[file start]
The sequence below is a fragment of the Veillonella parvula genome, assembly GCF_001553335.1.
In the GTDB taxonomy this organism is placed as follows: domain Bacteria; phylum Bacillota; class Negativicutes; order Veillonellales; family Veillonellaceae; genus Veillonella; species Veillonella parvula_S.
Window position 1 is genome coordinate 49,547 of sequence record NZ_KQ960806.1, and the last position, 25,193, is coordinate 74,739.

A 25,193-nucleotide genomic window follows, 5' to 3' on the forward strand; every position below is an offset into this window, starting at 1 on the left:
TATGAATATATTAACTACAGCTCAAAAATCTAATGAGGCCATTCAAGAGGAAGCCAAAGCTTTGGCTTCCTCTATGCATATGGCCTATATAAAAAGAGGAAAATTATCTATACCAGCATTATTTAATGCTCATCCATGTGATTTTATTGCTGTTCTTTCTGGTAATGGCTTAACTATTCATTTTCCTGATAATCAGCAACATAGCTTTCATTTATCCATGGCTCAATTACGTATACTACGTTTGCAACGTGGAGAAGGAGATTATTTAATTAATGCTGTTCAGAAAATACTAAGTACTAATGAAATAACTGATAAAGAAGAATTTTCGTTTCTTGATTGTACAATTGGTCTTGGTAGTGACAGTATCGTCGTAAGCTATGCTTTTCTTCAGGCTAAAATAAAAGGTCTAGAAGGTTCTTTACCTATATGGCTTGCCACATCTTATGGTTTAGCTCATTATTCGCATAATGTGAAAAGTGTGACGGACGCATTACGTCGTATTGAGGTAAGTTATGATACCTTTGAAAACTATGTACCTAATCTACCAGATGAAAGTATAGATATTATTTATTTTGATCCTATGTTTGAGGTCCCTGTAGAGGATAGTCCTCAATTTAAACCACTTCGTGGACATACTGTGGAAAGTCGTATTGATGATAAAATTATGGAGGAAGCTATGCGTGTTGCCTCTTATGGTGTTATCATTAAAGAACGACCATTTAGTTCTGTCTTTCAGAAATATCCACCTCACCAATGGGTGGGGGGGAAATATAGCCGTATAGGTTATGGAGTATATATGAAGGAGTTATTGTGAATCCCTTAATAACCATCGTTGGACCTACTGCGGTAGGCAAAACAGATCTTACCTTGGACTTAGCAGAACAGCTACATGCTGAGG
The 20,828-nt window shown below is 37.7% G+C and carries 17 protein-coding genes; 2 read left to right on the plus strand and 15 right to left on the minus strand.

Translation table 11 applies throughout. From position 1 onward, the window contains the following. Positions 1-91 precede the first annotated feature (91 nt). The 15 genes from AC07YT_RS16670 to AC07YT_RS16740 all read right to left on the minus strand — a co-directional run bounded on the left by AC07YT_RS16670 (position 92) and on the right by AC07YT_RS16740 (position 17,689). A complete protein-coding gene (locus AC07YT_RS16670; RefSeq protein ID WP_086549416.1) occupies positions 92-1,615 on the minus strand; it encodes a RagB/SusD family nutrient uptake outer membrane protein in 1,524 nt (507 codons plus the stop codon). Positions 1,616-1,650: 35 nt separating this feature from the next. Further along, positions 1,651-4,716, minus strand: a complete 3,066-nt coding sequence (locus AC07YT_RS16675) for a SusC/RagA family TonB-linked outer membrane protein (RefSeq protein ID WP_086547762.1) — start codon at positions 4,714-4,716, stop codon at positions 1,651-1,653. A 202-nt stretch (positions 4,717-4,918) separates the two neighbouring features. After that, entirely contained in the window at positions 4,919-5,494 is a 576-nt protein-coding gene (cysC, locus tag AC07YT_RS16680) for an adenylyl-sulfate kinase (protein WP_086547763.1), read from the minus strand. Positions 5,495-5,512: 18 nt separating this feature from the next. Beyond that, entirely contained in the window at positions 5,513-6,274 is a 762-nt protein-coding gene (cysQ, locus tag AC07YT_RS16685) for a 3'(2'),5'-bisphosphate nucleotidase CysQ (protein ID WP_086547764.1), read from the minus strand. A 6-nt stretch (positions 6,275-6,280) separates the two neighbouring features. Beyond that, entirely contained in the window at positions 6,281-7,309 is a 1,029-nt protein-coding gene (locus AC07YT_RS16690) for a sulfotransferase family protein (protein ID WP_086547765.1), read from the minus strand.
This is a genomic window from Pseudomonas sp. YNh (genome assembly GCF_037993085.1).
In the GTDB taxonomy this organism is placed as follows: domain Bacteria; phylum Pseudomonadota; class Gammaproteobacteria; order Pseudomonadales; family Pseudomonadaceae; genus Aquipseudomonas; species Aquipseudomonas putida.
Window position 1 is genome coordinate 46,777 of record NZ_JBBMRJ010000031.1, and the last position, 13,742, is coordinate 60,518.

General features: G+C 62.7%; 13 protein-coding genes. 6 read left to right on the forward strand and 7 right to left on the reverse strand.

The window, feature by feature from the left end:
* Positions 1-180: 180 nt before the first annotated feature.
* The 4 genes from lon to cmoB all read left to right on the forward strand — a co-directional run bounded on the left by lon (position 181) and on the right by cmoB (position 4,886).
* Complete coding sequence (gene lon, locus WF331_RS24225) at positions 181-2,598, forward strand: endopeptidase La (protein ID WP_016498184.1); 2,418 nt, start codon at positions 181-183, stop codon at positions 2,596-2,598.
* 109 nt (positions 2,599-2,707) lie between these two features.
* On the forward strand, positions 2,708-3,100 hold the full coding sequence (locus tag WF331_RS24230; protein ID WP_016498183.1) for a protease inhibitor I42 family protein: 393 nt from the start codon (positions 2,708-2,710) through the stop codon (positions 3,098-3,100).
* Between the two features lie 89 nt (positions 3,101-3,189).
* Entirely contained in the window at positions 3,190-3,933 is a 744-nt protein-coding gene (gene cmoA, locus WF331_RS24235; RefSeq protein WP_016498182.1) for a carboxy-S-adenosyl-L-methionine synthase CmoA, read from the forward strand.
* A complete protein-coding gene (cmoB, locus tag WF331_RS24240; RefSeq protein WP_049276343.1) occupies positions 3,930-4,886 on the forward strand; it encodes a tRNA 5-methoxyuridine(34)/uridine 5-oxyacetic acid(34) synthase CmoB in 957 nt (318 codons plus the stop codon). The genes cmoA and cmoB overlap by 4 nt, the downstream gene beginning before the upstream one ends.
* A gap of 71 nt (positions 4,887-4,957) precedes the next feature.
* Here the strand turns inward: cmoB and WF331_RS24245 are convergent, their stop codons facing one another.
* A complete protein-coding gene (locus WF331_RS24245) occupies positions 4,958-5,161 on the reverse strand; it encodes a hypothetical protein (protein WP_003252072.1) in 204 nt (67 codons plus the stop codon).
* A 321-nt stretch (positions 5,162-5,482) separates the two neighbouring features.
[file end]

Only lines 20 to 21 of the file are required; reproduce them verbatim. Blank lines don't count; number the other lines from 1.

* A complete protein-coding gene (cmoB, locus tag WF331_RS24240; RefSeq protein WP_049276343.1) occupies positions 3,930-4,886 on the forward strand; it encodes a tRNA 5-methoxyuridine(34)/uridine 5-oxyacetic acid(34) synthase CmoB in 957 nt (318 codons plus the stop codon). The genes cmoA and cmoB overlap by 4 nt, the downstream gene beginning before the upstream one ends.
* A gap of 71 nt (positions 4,887-4,957) precedes the next feature.